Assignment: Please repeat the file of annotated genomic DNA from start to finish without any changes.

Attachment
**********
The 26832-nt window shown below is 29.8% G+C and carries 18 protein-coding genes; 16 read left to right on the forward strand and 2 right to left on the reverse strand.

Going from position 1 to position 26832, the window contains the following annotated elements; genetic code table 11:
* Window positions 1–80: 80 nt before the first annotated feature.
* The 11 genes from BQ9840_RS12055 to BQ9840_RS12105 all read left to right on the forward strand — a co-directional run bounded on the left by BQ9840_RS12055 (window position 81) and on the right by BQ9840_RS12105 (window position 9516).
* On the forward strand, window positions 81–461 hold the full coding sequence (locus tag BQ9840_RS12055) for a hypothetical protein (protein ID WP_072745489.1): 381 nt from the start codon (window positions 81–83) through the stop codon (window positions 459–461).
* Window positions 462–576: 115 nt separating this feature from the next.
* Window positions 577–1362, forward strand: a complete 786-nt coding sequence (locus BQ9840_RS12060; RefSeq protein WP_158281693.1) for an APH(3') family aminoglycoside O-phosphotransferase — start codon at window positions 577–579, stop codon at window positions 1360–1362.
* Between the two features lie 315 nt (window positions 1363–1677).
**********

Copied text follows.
The 26832-nt window shown below is 29.8% G+C and carries 18 protein-coding genes; 16 read left to right on the forward strand and 2 right to left on the reverse strand.

Going from position 1 to position 26832, the window contains the following annotated elements; genetic code table 11:
* Window positions 1–80: 80 nt before the first annotated feature.
* The 11 genes from BQ9840_RS12055 to BQ9840_RS12105 all read left to right on the forward strand — a co-directional run bounded on the left by BQ9840_RS12055 (window position 81) and on the right by BQ9840_RS12105 (window position 9516).
* On the forward strand, window positions 81–461 hold the full coding sequence (locus tag BQ9840_RS12055) for a hypothetical protein (protein ID WP_072745489.1): 381 nt from the start codon (window positions 81–83) through the stop codon (window positions 459–461).
* Window positions 462–576: 115 nt separating this feature from the next.
* Window positions 577–1362, forward strand: a complete 786-nt coding sequence (locus BQ9840_RS12060; RefSeq protein WP_158281693.1) for an APH(3') family aminoglycoside O-phosphotransferase — start codon at window positions 577–579, stop codon at window positions 1360–1362.
* Between the two features lie 315 nt (window positions 1363–1677).